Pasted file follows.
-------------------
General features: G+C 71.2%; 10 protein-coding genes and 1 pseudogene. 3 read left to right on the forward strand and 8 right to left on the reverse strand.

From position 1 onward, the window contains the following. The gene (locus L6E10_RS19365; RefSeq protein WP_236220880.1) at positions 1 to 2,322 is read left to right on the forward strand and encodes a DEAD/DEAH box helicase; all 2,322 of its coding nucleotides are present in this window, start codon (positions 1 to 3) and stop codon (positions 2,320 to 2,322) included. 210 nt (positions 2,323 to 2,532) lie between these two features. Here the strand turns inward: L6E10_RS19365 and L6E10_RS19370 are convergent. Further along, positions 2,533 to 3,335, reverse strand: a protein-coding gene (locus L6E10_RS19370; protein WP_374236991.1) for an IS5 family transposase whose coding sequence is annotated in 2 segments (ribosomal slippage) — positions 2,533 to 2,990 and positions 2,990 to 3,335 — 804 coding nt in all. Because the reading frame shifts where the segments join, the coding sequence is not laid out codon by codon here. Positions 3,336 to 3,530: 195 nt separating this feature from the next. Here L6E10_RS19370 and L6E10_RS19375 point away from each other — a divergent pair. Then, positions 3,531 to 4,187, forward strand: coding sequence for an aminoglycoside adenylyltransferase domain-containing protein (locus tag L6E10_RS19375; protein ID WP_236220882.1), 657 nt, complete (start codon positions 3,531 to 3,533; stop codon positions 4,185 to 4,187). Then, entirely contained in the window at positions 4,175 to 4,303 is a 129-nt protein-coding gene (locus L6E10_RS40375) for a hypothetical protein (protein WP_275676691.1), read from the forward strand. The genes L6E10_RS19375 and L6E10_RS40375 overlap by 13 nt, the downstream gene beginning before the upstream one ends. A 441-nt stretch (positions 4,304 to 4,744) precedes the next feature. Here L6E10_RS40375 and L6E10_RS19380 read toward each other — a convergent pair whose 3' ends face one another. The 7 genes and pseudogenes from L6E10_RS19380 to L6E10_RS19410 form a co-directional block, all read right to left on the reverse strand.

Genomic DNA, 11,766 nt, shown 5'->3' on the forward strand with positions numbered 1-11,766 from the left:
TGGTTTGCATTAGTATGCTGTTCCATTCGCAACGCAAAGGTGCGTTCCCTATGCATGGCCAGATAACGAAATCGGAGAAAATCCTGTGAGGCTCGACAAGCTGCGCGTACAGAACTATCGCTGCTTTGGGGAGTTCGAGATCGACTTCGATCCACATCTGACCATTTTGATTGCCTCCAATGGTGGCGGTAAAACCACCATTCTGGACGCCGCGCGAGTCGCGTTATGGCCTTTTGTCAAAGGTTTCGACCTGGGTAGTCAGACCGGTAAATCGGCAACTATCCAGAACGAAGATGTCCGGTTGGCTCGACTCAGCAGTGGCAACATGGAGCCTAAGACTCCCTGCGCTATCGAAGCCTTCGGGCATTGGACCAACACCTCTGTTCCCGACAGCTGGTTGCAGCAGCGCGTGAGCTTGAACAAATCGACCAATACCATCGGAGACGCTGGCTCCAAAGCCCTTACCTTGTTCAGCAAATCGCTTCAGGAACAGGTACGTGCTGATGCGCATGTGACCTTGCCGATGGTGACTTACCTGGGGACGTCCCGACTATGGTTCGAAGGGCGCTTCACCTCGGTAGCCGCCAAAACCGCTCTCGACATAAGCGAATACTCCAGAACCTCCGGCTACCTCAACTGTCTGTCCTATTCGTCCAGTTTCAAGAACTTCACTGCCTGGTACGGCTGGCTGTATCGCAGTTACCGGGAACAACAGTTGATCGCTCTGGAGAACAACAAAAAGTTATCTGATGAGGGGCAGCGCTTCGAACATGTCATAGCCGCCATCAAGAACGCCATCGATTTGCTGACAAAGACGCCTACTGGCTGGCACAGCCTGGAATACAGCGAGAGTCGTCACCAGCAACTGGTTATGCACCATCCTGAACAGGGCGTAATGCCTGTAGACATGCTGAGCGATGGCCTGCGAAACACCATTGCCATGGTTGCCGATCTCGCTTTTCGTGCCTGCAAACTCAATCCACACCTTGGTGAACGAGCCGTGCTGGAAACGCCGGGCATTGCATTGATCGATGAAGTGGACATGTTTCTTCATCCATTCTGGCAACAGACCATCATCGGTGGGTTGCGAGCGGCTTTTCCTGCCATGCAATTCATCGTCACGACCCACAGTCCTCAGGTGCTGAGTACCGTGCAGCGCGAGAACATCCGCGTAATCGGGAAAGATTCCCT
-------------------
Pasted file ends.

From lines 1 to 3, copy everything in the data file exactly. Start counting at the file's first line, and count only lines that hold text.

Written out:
General features: G+C 71.2%; 10 protein-coding genes and 1 pseudogene. 3 read left to right on the forward strand and 8 right to left on the reverse strand.

From position 1 onward, the window contains the following. The gene (locus L6E10_RS19365; RefSeq protein WP_236220880.1) at positions 1 to 2,322 is read left to right on the forward strand and encodes a DEAD/DEAH box helicase; all 2,322 of its coding nucleotides are present in this window, start codon (positions 1 to 3) and stop codon (positions 2,320 to 2,322) included. 210 nt (positions 2,323 to 2,532) lie between these two features. Here the strand turns inward: L6E10_RS19365 and L6E10_RS19370 are convergent. Further along, positions 2,533 to 3,335, reverse strand: a protein-coding gene (locus L6E10_RS19370; protein WP_374236991.1) for an IS5 family transposase whose coding sequence is annotated in 2 segments (ribosomal slippage) — positions 2,533 to 2,990 and positions 2,990 to 3,335 — 804 coding nt in all. Because the reading frame shifts where the segments join, the coding sequence is not laid out codon by codon here. Positions 3,336 to 3,530: 195 nt separating this feature from the next. Here L6E10_RS19370 and L6E10_RS19375 point away from each other — a divergent pair. Then, positions 3,531 to 4,187, forward strand: coding sequence for an aminoglycoside adenylyltransferase domain-containing protein (locus tag L6E10_RS19375; protein ID WP_236220882.1), 657 nt, complete (start codon positions 3,531 to 3,533; stop codon positions 4,185 to 4,187). Then, entirely contained in the window at positions 4,175 to 4,303 is a 129-nt protein-coding gene (locus L6E10_RS40375) for a hypothetical protein (protein WP_275676691.1), read from the forward strand. The genes L6E10_RS19375 and L6E10_RS40375 overlap by 13 nt, the downstream gene beginning before the upstream one ends. A 441-nt stretch (positions 4,304 to 4,744) precedes the next feature. Here L6E10_RS40375 and L6E10_RS19380 read toward each other — a convergent pair whose 3' ends face one another. The 7 genes and pseudogenes from L6E10_RS19380 to L6E10_RS19410 form a co-directional block, all read right to left on the reverse strand.

Genomic DNA, 11,766 nt, shown 5'->3' on the forward strand with positions numbered 1-11,766 from the left: